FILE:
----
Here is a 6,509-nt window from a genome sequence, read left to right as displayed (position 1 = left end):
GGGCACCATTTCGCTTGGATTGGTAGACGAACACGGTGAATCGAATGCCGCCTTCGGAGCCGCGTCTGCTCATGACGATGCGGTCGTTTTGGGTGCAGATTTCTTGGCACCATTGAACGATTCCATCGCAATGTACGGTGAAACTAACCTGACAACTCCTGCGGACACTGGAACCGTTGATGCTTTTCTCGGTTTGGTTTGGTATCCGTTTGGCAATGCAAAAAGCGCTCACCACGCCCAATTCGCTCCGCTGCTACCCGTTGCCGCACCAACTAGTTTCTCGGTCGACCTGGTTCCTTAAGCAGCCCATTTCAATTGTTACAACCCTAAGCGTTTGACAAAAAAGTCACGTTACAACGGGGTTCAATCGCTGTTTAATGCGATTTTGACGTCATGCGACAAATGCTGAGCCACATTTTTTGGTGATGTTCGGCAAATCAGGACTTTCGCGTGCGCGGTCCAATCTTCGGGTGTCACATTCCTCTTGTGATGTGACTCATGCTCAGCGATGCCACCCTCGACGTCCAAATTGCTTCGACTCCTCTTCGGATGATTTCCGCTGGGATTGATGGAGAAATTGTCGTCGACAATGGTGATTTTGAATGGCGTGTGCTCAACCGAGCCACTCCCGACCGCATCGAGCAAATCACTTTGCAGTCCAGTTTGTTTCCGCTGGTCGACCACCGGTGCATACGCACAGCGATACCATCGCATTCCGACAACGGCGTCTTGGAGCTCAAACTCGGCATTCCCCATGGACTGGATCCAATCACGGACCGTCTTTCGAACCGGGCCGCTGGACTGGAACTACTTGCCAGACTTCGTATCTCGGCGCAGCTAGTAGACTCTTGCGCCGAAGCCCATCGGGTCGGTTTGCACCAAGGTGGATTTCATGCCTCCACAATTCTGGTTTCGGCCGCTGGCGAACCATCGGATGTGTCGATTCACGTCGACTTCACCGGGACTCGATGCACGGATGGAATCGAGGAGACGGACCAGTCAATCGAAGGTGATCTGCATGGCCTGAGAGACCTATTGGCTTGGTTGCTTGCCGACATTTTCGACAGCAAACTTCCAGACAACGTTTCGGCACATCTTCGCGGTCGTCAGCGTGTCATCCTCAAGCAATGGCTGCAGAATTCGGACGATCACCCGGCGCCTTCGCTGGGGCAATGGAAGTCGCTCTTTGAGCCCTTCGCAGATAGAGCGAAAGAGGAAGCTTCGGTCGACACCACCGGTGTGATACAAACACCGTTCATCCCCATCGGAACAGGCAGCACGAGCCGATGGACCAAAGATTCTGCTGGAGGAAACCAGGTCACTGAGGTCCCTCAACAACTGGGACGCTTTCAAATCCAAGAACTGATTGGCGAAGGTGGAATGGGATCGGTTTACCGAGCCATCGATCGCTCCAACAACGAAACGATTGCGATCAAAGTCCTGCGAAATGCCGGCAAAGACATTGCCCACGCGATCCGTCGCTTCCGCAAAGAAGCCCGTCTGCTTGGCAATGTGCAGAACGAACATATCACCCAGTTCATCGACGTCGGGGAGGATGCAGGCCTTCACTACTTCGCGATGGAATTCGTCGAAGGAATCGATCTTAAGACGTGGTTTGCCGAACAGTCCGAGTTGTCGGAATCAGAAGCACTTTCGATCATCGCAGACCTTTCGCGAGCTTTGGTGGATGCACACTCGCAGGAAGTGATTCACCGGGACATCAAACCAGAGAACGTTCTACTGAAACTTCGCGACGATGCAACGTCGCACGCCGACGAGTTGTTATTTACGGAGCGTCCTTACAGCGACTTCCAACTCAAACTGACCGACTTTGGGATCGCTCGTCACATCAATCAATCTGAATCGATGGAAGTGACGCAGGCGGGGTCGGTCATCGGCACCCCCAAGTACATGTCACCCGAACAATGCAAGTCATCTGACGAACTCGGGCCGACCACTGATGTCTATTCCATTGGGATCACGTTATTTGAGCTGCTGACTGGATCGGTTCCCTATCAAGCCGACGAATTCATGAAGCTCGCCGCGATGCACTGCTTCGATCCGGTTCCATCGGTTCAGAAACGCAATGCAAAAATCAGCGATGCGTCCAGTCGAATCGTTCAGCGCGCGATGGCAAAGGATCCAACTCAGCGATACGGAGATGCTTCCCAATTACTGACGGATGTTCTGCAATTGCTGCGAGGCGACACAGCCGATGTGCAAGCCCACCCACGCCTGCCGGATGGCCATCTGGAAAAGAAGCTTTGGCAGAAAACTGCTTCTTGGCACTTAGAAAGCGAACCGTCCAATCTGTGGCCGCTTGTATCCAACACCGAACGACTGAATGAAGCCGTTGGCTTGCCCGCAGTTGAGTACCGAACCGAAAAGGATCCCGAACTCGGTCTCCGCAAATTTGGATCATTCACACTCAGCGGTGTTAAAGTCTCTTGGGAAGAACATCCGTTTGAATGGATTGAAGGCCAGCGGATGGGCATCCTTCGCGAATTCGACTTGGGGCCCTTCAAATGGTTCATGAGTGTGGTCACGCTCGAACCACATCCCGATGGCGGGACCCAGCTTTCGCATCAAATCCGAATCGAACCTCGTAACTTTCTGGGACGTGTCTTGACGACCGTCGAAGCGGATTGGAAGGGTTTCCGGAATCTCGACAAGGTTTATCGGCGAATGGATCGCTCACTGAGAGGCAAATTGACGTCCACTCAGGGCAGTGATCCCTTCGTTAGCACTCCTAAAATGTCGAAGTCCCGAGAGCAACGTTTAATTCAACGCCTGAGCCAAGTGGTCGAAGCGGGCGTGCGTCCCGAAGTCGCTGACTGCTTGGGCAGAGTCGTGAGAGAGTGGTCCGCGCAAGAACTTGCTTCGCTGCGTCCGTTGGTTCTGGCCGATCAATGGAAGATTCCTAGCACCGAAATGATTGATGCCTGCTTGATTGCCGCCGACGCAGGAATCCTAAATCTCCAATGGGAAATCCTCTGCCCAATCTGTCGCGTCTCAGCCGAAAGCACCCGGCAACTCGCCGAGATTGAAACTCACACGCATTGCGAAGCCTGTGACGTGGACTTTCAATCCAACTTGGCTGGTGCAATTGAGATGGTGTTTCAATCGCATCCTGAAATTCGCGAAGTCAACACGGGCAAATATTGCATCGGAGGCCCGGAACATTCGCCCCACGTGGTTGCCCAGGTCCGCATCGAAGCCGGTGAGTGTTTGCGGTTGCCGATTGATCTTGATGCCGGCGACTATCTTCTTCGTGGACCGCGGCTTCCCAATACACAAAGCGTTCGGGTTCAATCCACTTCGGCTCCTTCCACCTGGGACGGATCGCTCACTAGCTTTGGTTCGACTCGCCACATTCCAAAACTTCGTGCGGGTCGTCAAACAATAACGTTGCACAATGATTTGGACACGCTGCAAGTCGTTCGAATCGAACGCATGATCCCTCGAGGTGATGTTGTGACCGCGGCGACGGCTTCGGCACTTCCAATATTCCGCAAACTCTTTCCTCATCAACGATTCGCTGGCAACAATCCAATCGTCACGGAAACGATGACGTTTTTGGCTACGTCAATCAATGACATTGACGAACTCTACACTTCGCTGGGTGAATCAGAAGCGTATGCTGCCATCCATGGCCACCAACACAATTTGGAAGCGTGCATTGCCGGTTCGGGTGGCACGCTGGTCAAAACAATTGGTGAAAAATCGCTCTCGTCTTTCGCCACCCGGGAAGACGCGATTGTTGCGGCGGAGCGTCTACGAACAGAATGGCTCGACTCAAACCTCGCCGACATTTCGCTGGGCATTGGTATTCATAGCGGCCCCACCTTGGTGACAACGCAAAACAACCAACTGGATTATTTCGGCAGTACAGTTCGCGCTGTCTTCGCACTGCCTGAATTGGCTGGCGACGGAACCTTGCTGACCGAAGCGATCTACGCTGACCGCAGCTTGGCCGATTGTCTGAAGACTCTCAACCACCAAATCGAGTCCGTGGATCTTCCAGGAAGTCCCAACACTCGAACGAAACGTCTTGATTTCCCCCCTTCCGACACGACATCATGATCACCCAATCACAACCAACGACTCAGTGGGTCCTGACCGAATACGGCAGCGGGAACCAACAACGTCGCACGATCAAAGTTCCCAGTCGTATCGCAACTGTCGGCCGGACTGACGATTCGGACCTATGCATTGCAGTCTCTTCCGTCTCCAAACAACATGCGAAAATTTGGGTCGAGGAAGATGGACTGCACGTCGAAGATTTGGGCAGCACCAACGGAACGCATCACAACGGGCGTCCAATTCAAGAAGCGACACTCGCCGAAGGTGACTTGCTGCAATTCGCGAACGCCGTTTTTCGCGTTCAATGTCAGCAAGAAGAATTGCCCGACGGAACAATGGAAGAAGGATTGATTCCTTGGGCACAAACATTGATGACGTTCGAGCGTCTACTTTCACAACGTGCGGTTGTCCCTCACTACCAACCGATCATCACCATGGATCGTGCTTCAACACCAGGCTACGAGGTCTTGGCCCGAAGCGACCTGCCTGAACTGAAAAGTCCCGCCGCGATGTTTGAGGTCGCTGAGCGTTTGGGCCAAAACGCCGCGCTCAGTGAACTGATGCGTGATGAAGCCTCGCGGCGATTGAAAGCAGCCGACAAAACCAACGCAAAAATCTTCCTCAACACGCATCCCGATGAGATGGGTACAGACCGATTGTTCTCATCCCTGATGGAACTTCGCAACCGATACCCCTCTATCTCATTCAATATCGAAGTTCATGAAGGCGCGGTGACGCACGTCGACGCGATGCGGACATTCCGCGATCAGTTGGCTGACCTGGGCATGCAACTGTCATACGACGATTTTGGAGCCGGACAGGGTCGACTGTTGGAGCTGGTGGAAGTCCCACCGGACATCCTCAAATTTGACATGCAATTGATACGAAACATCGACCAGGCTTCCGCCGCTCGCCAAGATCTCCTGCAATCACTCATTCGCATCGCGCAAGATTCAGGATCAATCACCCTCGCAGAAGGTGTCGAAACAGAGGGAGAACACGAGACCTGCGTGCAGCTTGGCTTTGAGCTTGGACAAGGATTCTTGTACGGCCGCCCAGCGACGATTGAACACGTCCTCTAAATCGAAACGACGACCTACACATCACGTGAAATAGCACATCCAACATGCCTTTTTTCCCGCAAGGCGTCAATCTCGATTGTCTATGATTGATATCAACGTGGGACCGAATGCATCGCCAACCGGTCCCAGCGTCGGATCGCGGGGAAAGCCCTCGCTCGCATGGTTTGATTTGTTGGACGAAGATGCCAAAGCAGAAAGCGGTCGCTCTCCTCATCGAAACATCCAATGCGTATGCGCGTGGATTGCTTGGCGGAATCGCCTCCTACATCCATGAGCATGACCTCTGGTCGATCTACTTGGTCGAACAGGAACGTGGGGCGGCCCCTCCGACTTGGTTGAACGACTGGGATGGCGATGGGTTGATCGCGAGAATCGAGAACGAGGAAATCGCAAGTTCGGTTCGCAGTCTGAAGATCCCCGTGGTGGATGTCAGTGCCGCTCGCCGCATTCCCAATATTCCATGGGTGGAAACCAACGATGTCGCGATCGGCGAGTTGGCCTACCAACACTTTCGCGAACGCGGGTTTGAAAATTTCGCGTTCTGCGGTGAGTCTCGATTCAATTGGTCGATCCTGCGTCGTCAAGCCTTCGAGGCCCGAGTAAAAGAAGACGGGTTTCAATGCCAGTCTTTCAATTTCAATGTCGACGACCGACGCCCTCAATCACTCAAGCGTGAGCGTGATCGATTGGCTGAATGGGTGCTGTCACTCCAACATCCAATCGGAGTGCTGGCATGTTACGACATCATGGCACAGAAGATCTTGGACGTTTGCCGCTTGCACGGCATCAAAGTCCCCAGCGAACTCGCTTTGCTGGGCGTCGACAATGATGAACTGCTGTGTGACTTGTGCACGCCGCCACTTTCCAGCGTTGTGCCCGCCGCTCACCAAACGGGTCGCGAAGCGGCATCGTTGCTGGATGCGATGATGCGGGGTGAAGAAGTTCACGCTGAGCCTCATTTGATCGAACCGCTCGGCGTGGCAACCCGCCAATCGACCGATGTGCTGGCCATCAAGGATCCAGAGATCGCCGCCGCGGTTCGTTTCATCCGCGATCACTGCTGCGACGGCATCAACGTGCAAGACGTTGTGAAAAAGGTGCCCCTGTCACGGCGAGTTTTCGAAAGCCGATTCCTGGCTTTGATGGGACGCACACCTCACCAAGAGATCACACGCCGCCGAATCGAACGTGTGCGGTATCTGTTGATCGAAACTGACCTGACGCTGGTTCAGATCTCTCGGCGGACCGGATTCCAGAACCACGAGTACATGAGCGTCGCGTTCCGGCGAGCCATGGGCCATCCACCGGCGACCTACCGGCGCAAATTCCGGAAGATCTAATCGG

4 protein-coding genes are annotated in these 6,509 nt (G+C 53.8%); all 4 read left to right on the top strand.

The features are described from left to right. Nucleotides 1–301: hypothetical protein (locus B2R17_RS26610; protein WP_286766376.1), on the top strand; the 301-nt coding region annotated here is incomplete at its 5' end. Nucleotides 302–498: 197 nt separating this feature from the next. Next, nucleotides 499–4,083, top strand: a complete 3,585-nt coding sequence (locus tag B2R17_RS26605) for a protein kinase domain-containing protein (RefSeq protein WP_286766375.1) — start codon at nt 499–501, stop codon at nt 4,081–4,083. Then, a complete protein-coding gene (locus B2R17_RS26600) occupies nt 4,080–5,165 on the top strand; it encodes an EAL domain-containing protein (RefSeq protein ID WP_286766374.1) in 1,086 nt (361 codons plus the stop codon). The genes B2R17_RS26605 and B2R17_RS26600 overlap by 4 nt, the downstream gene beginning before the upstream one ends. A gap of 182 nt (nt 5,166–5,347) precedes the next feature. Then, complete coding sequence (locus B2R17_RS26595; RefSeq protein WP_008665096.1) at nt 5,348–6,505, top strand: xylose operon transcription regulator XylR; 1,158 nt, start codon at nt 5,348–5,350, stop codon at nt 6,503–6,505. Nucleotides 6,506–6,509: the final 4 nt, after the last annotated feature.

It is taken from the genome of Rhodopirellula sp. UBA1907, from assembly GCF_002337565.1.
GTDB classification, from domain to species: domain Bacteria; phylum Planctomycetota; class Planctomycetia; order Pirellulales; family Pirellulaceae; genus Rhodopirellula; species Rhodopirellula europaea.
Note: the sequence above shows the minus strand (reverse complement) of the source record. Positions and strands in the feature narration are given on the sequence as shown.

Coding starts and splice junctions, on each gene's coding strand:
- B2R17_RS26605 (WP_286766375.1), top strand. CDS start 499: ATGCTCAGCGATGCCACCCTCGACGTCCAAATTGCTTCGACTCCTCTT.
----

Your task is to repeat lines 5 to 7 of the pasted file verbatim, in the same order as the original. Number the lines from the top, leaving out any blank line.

It is taken from the genome of Rhodopirellula sp. UBA1907, from assembly GCF_002337565.1.
GTDB classification, from domain to species: domain Bacteria; phylum Planctomycetota; class Planctomycetia; order Pirellulales; family Pirellulaceae; genus Rhodopirellula; species Rhodopirellula europaea.
Note: the sequence above shows the minus strand (reverse complement) of the source record. Positions and strands in the feature narration are given on the sequence as shown.